There’s nothing I like more than settling down with a cup of tea and the Lakeland catalogue of an evening. It truly is a treasure trove of delights, and within a few minutes I can convince myself that I really NEED a tray specifically for the soaking of oven racks or a cake tin in the shape of the Millenium Falcon (based on what the girls are asking for for their birthday party next year, I might actually need one of those!).
Whilst I love a gadget as much as the next person, it’s not necessary to spend a fortune. There are lots of things that I don’t spend a lot of money on – my pans are pretty basic, as are my knives. My veg peeler was a wedding present 16 years ago. I don’t have a bread maker or an expensive coffee machine. There are some things I use all the time though – here are the essentials that make cooking from scratch easier.
A stick blender
I’ve got this one from Kenwood and I use it all the time. The usual attachment is great for pureeing fruit or making smoothies (as long as you’re not using frozen ingredients), and it comes with a wider blade which is perfect for blending soup in the pan as there’s less splashing. The mini chopper is great for making small amounts of breadcrumbs or whipping up something like a quick pesto or curry paste. There is also a whisk attachment and a mashing gizmo, which isn’t strictly necessary, but does make excellent mashed sweet potato. I use this practically every day, if I could only have one electrical item, it would definitely be this one!
A knife sharpener
I don’t have very expensive or flash knives, but I did invest about £12 in a knife sharpener last year and it’s been something of a revelation. Not only does it make chopping a lot quicker, it’s also safer as a sharp knife is less likely to slip.
Again, this wasn’t very expensive, but is great for things like stir fries as you can finely slice veg in moments. Always use the guard, fingers slices don’t taste so good. Unless you are Hannibal Lecter.
I wouldn’t bother with an electric steamer. I borrowed one briefly from my parents, but only used it about twice, it was too much of a faff and big to store. I recently invested in a simple stove top steamer – like a pan with two baskets that go over the top so you can steam quite a lot at once. It stacks up to store and means you can more or less cook a meal on one ring on the hob.
If you’ve got the money/space, then this is definitely a good investment. It’s really quick and easy to make things like cauliflower rice or pancake batter, and you can use the grater attachment to make short work of veg for stir fries or coleslaw. I used to have one which had a blender attachment that I used for soups and smoothies, but I did invest in a Vitamix last year, so swapped with old processor with my Dad and now just have one that does processing, but is a bit more powerful.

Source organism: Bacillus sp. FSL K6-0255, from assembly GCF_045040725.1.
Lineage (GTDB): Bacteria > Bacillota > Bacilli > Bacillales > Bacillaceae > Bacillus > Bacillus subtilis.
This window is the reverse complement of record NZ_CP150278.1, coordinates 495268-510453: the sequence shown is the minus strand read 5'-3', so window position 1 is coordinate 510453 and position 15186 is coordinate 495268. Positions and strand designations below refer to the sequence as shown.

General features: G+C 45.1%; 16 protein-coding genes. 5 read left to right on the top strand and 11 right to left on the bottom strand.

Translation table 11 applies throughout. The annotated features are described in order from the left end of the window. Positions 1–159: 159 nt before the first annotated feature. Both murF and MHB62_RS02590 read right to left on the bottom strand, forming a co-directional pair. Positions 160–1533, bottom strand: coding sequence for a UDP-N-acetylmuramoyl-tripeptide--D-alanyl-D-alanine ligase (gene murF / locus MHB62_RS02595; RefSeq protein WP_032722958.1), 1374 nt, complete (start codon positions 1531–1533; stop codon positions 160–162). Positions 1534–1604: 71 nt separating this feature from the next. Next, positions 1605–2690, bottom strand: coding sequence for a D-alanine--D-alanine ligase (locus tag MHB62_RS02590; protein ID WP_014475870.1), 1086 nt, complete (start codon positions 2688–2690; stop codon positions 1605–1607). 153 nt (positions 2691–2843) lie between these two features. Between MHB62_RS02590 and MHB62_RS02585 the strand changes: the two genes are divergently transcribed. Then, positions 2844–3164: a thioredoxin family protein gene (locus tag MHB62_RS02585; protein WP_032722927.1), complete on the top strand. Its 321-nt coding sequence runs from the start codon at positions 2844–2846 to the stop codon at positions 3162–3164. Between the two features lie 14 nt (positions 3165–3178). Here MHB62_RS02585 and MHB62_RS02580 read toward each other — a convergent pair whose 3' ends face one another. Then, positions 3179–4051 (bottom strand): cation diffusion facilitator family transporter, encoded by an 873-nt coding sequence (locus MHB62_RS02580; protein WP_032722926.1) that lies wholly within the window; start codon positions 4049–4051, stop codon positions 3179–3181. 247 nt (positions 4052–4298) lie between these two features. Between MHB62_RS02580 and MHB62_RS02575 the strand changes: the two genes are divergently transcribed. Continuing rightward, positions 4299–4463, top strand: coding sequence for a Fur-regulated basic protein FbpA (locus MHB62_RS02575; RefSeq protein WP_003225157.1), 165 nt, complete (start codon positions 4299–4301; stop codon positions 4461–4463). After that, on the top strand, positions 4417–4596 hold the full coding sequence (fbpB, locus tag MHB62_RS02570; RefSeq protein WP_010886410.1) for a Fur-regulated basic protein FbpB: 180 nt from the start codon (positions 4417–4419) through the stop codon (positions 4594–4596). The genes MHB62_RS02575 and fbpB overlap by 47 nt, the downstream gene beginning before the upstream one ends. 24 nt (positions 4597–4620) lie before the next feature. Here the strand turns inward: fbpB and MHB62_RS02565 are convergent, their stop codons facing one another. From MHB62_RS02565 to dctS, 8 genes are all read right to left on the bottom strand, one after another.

I have both, although I use my spiraliser more. It makes quick and easy work of courgettes and sweet potatoes, whilst the peeler is a bit more fiddly. Much cheaper and takes up less room though! I regularly substitute starchy carbs (pasta, chips) with more nutritious veg alternatives (courgette spaghetti, sweet potato curly “fries”) and the spiraliser comes in handy here.
Another small and inexpensive gadget that I use constantly. I use a lot of fresh ginger in my cooking (top tip: cut a big piece into chunks and freeze, then you’ve always got it handy and it’s easier to peel and grate when it’s hard), but it’s also great for zesting fruit, grating parmesan or using for garlic.
I have too many of these, but if you’re going to prep in advance, freeze stuff and cart things into work, then you’re going to need some! Gone are the days that I used to recycle empty tubs from the Chinese take away, I now invest a little more in good quality ones which are BPA free and have rubber seals to prevent spillage. Also be warned that without an adequate system in place, you will spend approximately 4 hours searching for a lid that fits.
This is in no way essential, but I couldn’t resist mentioning it because I LOVE it. It makes soup and smoothies really, well, smooth, deals with ice and nuts easily and can make ice cream (out of frozen bananas natch) in about 25 seconds. The girls hate the noise, but will tolerate it for the ice cream. Oh, and it practically washes itself up too. It cost a small fortune, but in a similar way to justifying the purchase of frivolous shoes (something I am well practiced at), the cost per use is minimal based on the amount of action it sees.